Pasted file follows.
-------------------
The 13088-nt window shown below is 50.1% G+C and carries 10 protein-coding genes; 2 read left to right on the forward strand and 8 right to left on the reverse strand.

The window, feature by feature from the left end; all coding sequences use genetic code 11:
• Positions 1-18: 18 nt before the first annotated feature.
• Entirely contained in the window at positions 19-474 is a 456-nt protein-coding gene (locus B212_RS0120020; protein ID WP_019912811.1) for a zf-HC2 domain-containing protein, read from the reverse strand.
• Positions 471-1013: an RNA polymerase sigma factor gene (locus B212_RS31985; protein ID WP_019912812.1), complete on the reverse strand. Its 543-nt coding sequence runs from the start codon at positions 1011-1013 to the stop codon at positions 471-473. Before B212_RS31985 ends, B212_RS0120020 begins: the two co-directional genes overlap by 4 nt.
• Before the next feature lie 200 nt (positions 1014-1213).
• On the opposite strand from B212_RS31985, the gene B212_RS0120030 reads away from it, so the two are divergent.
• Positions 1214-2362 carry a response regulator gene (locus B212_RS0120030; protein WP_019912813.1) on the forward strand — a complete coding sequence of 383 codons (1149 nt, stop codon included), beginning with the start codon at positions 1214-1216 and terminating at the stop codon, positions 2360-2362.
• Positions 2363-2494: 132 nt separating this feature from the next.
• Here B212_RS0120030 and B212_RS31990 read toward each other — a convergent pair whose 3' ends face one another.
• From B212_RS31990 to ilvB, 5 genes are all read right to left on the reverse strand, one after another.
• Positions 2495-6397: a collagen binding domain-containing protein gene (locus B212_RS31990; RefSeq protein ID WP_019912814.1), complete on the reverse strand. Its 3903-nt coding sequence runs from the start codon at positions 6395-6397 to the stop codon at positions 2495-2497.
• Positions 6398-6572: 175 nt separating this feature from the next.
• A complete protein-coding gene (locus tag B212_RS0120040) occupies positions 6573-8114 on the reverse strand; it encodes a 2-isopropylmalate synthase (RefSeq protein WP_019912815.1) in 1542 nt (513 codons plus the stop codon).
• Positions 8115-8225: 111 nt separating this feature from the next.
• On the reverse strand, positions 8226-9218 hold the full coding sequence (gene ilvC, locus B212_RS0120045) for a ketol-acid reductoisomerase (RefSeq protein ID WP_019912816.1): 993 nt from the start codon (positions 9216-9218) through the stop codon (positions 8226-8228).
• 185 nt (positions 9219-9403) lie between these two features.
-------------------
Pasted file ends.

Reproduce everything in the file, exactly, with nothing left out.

The 13088-nt window shown below is 50.1% G+C and carries 10 protein-coding genes; 2 read left to right on the forward strand and 8 right to left on the reverse strand.

The window, feature by feature from the left end; all coding sequences use genetic code 11:
• Positions 1-18: 18 nt before the first annotated feature.
• Entirely contained in the window at positions 19-474 is a 456-nt protein-coding gene (locus B212_RS0120020; protein ID WP_019912811.1) for a zf-HC2 domain-containing protein, read from the reverse strand.
• Positions 471-1013: an RNA polymerase sigma factor gene (locus B212_RS31985; protein ID WP_019912812.1), complete on the reverse strand. Its 543-nt coding sequence runs from the start codon at positions 1011-1013 to the stop codon at positions 471-473. Before B212_RS31985 ends, B212_RS0120020 begins: the two co-directional genes overlap by 4 nt.
• Before the next feature lie 200 nt (positions 1014-1213).
• On the opposite strand from B212_RS31985, the gene B212_RS0120030 reads away from it, so the two are divergent.
• Positions 1214-2362 carry a response regulator gene (locus B212_RS0120030; protein WP_019912813.1) on the forward strand — a complete coding sequence of 383 codons (1149 nt, stop codon included), beginning with the start codon at positions 1214-1216 and terminating at the stop codon, positions 2360-2362.
• Positions 2363-2494: 132 nt separating this feature from the next.
• Here B212_RS0120030 and B212_RS31990 read toward each other — a convergent pair whose 3' ends face one another.
• From B212_RS31990 to ilvB, 5 genes are all read right to left on the reverse strand, one after another.
• Positions 2495-6397: a collagen binding domain-containing protein gene (locus B212_RS31990; RefSeq protein ID WP_019912814.1), complete on the reverse strand. Its 3903-nt coding sequence runs from the start codon at positions 6395-6397 to the stop codon at positions 2495-2497.
• Positions 6398-6572: 175 nt separating this feature from the next.
• A complete protein-coding gene (locus tag B212_RS0120040) occupies positions 6573-8114 on the reverse strand; it encodes a 2-isopropylmalate synthase (RefSeq protein WP_019912815.1) in 1542 nt (513 codons plus the stop codon).
• Positions 8115-8225: 111 nt separating this feature from the next.
• On the reverse strand, positions 8226-9218 hold the full coding sequence (gene ilvC, locus B212_RS0120045) for a ketol-acid reductoisomerase (RefSeq protein ID WP_019912816.1): 993 nt from the start codon (positions 9216-9218) through the stop codon (positions 8226-8228).
• 185 nt (positions 9219-9403) lie between these two features.